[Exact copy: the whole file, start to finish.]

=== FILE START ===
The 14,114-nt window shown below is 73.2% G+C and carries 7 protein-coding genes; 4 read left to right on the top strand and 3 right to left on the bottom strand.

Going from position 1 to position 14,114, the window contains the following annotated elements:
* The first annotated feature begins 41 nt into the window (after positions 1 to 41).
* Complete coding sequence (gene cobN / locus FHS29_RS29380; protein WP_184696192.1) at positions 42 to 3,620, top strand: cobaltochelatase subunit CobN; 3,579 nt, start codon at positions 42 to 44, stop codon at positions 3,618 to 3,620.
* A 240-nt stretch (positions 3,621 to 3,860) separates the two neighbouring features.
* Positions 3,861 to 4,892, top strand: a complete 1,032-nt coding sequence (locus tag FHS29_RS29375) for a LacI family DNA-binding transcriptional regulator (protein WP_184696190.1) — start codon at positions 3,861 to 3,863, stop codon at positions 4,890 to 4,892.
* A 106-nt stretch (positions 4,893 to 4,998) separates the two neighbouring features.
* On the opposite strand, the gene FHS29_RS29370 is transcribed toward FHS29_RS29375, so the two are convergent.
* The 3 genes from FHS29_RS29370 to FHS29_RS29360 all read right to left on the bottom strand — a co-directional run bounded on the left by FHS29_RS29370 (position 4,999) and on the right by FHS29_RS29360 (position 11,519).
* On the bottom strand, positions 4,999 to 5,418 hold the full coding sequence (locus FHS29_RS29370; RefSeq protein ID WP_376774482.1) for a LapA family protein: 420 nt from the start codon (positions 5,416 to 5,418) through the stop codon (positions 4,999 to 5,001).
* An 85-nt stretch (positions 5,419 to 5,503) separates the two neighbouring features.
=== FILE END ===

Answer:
The 14,114-nt window shown below is 73.2% G+C and carries 7 protein-coding genes; 4 read left to right on the top strand and 3 right to left on the bottom strand.

Going from position 1 to position 14,114, the window contains the following annotated elements:
* The first annotated feature begins 41 nt into the window (after positions 1 to 41).
* Complete coding sequence (gene cobN / locus FHS29_RS29380; protein WP_184696192.1) at positions 42 to 3,620, top strand: cobaltochelatase subunit CobN; 3,579 nt, start codon at positions 42 to 44, stop codon at positions 3,618 to 3,620.
* A 240-nt stretch (positions 3,621 to 3,860) separates the two neighbouring features.
* Positions 3,861 to 4,892, top strand: a complete 1,032-nt coding sequence (locus tag FHS29_RS29375) for a LacI family DNA-binding transcriptional regulator (protein WP_184696190.1) — start codon at positions 3,861 to 3,863, stop codon at positions 4,890 to 4,892.
* A 106-nt stretch (positions 4,893 to 4,998) separates the two neighbouring features.
* On the opposite strand, the gene FHS29_RS29370 is transcribed toward FHS29_RS29375, so the two are convergent.
* The 3 genes from FHS29_RS29370 to FHS29_RS29360 all read right to left on the bottom strand — a co-directional run bounded on the left by FHS29_RS29370 (position 4,999) and on the right by FHS29_RS29360 (position 11,519).
* On the bottom strand, positions 4,999 to 5,418 hold the full coding sequence (locus FHS29_RS29370; RefSeq protein ID WP_376774482.1) for a LapA family protein: 420 nt from the start codon (positions 5,416 to 5,418) through the stop codon (positions 4,999 to 5,001).
* An 85-nt stretch (positions 5,419 to 5,503) separates the two neighbouring features.